-- " his brain, which is as dry as the remainder biscuit after a voyage, he hath strange places cramm'd with observation, the which he vents in mangled forms." --Shakespeare, "As You Like It"

View wannadoitall's profile


56 posts in 2763 days

#7 posted 11-20-2010 08:17 PM

Yes, I see your points. I better stick with some other way of doing it, perhaps I’ll settle for a liner after all. :(

The coffee lover I was going to make it for may just as well appreciate a wooden jar for holding his ground beans or such too. Or perhaps saucers.

Thanks guys for the advice – greatly appreciated!!

-- -Angela, "Christos Anesti!"

View Dennisgrosen's profile


10880 posts in 3083 days

#8 posted 11-20-2010 08:30 PM

there has been a few on L J that has made beercups out of wood and they seems to hold on pretty good
but I cant remember if and what they have sealed the end grain on the bottom with

try a surch on beercanns / beercup / beermug or simular and I sure you will find the info
here on L J and when you do then please ceep us updated :-)

take care

View wannadoitall's profile


56 posts in 2763 days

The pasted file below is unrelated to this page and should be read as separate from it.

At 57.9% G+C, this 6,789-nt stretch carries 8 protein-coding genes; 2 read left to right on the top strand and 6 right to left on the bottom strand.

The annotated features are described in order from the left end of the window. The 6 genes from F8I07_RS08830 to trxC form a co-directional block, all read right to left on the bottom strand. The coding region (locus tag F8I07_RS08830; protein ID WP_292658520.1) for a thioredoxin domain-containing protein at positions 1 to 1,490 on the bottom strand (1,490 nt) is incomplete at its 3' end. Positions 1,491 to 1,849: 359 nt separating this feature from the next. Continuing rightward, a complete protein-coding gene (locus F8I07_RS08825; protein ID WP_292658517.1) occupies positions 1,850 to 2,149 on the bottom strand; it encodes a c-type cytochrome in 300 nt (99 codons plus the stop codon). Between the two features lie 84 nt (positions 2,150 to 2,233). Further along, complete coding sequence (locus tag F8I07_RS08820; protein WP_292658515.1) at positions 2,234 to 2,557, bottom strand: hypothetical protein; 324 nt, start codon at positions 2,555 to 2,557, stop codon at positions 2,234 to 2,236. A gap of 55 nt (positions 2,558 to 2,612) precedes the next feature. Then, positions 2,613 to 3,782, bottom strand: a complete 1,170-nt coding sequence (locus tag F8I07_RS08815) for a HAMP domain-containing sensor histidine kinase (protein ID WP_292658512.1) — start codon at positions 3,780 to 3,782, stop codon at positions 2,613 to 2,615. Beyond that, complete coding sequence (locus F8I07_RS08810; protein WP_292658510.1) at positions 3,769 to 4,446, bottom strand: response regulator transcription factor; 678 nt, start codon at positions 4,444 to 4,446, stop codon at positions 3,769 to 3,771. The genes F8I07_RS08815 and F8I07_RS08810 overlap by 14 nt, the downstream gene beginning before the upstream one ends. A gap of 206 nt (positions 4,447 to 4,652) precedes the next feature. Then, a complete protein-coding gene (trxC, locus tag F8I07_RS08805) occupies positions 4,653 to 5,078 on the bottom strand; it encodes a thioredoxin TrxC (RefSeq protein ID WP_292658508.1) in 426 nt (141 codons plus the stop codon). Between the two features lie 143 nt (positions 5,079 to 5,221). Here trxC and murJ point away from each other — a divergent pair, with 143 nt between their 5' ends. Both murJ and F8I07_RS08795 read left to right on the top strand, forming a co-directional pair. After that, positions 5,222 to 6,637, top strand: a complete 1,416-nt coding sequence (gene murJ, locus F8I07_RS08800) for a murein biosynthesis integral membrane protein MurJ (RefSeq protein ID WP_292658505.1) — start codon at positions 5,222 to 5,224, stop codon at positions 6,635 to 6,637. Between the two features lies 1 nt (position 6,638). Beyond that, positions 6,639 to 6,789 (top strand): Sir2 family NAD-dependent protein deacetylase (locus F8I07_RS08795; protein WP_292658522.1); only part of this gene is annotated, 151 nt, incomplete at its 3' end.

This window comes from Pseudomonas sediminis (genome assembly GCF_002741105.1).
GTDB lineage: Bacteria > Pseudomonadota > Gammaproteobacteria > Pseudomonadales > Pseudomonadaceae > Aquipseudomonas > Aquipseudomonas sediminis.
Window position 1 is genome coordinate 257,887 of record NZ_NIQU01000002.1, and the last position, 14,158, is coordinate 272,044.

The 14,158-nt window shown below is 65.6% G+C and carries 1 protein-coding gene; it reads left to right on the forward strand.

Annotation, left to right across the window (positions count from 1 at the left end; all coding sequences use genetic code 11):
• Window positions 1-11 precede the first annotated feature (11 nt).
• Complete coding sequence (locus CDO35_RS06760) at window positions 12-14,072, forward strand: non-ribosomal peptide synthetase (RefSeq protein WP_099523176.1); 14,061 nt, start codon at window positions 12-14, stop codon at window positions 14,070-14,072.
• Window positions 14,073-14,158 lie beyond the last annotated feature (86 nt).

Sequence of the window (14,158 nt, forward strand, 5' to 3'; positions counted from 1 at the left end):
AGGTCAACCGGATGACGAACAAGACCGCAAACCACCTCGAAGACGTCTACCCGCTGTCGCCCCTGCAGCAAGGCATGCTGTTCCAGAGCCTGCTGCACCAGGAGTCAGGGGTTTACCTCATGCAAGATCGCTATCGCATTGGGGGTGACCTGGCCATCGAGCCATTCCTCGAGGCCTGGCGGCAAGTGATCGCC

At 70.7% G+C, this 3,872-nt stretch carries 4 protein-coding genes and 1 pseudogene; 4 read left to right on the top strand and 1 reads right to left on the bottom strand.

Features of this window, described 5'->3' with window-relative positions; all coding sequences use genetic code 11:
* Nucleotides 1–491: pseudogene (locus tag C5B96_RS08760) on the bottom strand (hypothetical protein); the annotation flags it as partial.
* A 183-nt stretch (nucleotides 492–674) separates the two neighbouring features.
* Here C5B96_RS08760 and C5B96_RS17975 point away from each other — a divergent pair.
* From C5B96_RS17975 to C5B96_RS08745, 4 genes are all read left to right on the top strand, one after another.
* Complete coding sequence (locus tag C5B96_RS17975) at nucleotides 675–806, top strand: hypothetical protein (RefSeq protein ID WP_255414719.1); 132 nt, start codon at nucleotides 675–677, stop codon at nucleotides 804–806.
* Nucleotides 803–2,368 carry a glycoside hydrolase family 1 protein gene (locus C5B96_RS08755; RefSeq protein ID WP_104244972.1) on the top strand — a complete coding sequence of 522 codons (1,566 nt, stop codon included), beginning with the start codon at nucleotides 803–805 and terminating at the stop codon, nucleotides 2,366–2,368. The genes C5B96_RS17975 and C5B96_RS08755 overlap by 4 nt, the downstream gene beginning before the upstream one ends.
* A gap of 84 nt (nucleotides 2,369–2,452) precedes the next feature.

#9 posted 11-20-2010 11:03 PM

OK, will do, thanks!

-- -Angela, "Christos Anesti!"

View sras's profile


4790 posts in 3097 days

#10 posted 11-20-2010 11:18 PM

You can always make one as an experiment. Fill it the first few times over the sink! If you end up happy with it, then it works.

-- Steve - Impatience is Expensive

View John Ormsby's profile

John Ormsby

1283 posts in 3705 days

#11 posted 11-21-2010 04:00 AM

Here is a coffee cup and saucer from palm coconut wood: It is the only wood product I can find that will work with coffee. I have a bow & arrow set that I brought back from Brazil some time back that is made of palm. THe stuff is really rugged. I will do some more research on my trip down south.

-- Oldworld, Fair Oaks, Ca

View wannadoitall's profile


56 posts in 2763 days

#12 posted 11-21-2010 07:22 AM

sras – that is true! trial and error never hurt anyone :)

John Ormsby – that is a beautiful set! I wish I could know how they finished them. Maybe there’s a way to ask the seller if I buy a set. Worth a try.

Thanks guys!

-- -Angela, "Christos Anesti!"